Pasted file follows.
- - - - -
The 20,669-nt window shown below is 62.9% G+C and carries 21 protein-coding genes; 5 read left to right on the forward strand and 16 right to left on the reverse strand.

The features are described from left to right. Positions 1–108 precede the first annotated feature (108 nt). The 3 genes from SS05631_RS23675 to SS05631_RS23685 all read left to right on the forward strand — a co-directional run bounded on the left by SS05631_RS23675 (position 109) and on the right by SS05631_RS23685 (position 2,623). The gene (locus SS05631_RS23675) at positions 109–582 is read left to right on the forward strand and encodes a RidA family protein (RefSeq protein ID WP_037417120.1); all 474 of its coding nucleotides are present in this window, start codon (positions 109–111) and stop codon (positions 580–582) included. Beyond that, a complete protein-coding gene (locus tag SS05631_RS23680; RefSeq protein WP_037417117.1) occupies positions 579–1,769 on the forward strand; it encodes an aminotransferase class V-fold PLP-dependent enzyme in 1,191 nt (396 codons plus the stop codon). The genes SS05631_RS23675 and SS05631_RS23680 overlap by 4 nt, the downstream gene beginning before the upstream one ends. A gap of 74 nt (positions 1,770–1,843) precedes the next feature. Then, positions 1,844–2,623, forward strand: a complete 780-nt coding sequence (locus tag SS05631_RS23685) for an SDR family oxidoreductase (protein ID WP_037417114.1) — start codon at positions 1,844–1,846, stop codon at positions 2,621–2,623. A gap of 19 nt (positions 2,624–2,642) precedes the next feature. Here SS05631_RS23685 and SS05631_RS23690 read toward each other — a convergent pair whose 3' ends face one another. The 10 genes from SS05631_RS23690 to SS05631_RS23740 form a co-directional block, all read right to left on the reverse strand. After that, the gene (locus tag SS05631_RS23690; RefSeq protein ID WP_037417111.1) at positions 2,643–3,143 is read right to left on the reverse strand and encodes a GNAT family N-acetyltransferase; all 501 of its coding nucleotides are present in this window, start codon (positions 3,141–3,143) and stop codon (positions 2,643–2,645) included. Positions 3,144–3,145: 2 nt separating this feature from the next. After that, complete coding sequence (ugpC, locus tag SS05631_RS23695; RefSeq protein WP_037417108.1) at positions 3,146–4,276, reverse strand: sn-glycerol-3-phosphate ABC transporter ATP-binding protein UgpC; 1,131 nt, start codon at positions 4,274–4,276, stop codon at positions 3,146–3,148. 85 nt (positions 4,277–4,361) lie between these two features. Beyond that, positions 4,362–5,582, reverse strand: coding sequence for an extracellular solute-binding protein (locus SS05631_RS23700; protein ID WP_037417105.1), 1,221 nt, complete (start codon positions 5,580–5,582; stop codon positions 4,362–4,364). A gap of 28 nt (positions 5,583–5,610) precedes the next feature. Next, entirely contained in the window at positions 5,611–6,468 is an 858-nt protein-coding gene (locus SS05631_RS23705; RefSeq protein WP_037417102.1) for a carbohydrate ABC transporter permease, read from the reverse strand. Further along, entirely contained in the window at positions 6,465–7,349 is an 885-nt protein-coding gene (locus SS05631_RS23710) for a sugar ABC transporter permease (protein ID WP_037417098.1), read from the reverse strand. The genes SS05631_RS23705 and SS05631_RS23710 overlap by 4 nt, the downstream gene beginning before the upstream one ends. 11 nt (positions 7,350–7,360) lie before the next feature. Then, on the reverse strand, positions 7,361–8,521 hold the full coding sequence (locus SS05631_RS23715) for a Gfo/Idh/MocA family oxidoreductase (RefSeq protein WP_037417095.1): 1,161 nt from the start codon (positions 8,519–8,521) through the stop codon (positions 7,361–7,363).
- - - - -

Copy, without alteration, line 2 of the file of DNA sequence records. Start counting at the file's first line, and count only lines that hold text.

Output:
The features are described from left to right. Positions 1–108 precede the first annotated feature (108 nt). The 3 genes from SS05631_RS23675 to SS05631_RS23685 all read left to right on the forward strand — a co-directional run bounded on the left by SS05631_RS23675 (position 109) and on the right by SS05631_RS23685 (position 2,623). The gene (locus SS05631_RS23675) at positions 109–582 is read left to right on the forward strand and encodes a RidA family protein (RefSeq protein ID WP_037417120.1); all 474 of its coding nucleotides are present in this window, start codon (positions 109–111) and stop codon (positions 580–582) included. Beyond that, a complete protein-coding gene (locus tag SS05631_RS23680; RefSeq protein WP_037417117.1) occupies positions 579–1,769 on the forward strand; it encodes an aminotransferase class V-fold PLP-dependent enzyme in 1,191 nt (396 codons plus the stop codon). The genes SS05631_RS23675 and SS05631_RS23680 overlap by 4 nt, the downstream gene beginning before the upstream one ends. A gap of 74 nt (positions 1,770–1,843) precedes the next feature. Then, positions 1,844–2,623, forward strand: a complete 780-nt coding sequence (locus tag SS05631_RS23685) for an SDR family oxidoreductase (protein ID WP_037417114.1) — start codon at positions 1,844–1,846, stop codon at positions 2,621–2,623. A gap of 19 nt (positions 2,624–2,642) precedes the next feature. Here SS05631_RS23685 and SS05631_RS23690 read toward each other — a convergent pair whose 3' ends face one another. The 10 genes from SS05631_RS23690 to SS05631_RS23740 form a co-directional block, all read right to left on the reverse strand. After that, the gene (locus tag SS05631_RS23690; RefSeq protein ID WP_037417111.1) at positions 2,643–3,143 is read right to left on the reverse strand and encodes a GNAT family N-acetyltransferase; all 501 of its coding nucleotides are present in this window, start codon (positions 3,141–3,143) and stop codon (positions 2,643–2,645) included. Positions 3,144–3,145: 2 nt separating this feature from the next. After that, complete coding sequence (ugpC, locus tag SS05631_RS23695; RefSeq protein WP_037417108.1) at positions 3,146–4,276, reverse strand: sn-glycerol-3-phosphate ABC transporter ATP-binding protein UgpC; 1,131 nt, start codon at positions 4,274–4,276, stop codon at positions 3,146–3,148. 85 nt (positions 4,277–4,361) lie between these two features. Beyond that, positions 4,362–5,582, reverse strand: coding sequence for an extracellular solute-binding protein (locus SS05631_RS23700; protein ID WP_037417105.1), 1,221 nt, complete (start codon positions 5,580–5,582; stop codon positions 4,362–4,364). A gap of 28 nt (positions 5,583–5,610) precedes the next feature. Next, entirely contained in the window at positions 5,611–6,468 is an 858-nt protein-coding gene (locus SS05631_RS23705; RefSeq protein WP_037417102.1) for a carbohydrate ABC transporter permease, read from the reverse strand. Further along, entirely contained in the window at positions 6,465–7,349 is an 885-nt protein-coding gene (locus SS05631_RS23710) for a sugar ABC transporter permease (protein ID WP_037417098.1), read from the reverse strand. The genes SS05631_RS23705 and SS05631_RS23710 overlap by 4 nt, the downstream gene beginning before the upstream one ends. 11 nt (positions 7,350–7,360) lie before the next feature. Then, on the reverse strand, positions 7,361–8,521 hold the full coding sequence (locus SS05631_RS23715) for a Gfo/Idh/MocA family oxidoreductase (RefSeq protein WP_037417095.1): 1,161 nt from the start codon (positions 8,519–8,521) through the stop codon (positions 7,361–7,363).